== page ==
I work at a large teaching facility and they *prefer* new grads. Don't worry if you didn't have the chance to do any sort of OR rotations in school. The best thing you can do would be to try to get a toe-hold in an OR where you think you'd like to work so that when you apply for a job there, you're not one of a billion faceless applicants. If you happen to know someone who works at that facility and can get you the name of an OR manager there, that's best. Call or e-mail, say you're graduating on such-and-such date and you'd like to know if you could shadow for a day in the OR, "just to see what it's like." It's non-threatening ("Hey, I'm not asking for an interview, I just want some info!") and many facilities routinely do this. Then once you are there, treat it like an interview. Be prepared with questions, be careful and courteous in the room, remember people's names, be friendly. At the end of the day, ask if you can see the manager just for a minute to thank him/her personally. Anything to get yourself remembered in a positive way. If you don't know anyone there, call HR, tell them you're thinking it's possible you might like to work in the OR one day, and could you shadow there? (Don't sound desperate, make it casual.) Just get a foot in, and then like I said, treat it like an interview. Shake hands!
New grads these days really underestimate the value of networking in finding new jobs. If you aren't able to make a shadow day happen, even just calling HR before filling out an application helps. New apps are always screened through HR first, so if the manager doesn't know you, then HR has to like you in order for the hiring manager to even get your app. Call the general HR phone number, ask for whoever does the hiring for the OR, and be very general with your questions. You don't want to come off like a missile, you just want the opportunity to build a rapport with someone who can get you hired. Be professional, have good questions, make it sound like you're just gathering information but make sure you're leaving a positive and professional impression. It's okay to say that you do want to work in the OR. The key is that whatever you do (phone call, e-mail, shadow, whatever), do it *before* you even fill out an application. At the end of your conversation, you can say, "I loved it here! Do you have any openings?" and when they say yes, you can say, "I'm definitely going to apply. Keep your eyes open!" And they'll remember you when they get the application.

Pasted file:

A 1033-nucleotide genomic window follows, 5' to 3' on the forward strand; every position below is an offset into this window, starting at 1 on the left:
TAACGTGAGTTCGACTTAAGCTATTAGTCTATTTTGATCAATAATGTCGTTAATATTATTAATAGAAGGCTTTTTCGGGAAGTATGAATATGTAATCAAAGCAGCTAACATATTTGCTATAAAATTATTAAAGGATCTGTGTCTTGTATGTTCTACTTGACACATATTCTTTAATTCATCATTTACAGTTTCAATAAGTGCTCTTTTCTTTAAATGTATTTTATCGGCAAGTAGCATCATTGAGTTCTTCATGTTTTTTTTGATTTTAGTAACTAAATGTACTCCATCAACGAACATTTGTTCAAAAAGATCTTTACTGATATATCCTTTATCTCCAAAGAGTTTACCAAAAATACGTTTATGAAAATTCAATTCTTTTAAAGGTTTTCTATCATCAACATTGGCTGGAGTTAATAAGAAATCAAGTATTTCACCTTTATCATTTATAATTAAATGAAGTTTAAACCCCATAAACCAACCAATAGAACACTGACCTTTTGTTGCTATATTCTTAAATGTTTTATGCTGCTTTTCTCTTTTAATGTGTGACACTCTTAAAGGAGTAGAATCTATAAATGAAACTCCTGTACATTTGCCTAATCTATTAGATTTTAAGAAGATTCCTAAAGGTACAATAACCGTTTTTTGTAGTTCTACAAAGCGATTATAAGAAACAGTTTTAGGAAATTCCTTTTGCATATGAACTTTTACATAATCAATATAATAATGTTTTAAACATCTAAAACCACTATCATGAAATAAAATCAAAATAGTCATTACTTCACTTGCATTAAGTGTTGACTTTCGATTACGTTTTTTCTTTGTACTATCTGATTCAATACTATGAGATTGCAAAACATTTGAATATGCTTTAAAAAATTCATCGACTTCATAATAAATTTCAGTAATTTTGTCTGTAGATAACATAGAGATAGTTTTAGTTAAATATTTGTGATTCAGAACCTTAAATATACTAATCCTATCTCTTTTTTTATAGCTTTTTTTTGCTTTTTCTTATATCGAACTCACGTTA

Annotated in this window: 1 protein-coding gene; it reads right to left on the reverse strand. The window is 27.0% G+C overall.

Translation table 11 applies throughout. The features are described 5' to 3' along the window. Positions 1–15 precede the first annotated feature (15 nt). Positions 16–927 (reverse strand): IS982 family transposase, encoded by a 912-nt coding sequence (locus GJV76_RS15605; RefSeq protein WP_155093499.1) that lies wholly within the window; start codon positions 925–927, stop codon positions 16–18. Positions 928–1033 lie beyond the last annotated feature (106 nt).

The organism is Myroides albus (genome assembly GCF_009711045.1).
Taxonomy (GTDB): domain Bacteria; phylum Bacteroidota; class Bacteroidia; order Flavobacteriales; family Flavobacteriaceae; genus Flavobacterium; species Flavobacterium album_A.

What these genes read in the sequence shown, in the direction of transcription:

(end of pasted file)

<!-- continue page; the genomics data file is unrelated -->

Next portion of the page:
Before I started in the OR, I thought there must be some magical pathway to get there; there's not, just like anywhere in nursing. It's all in who you know. Even if you don't know anyone, you can change that and make it happen.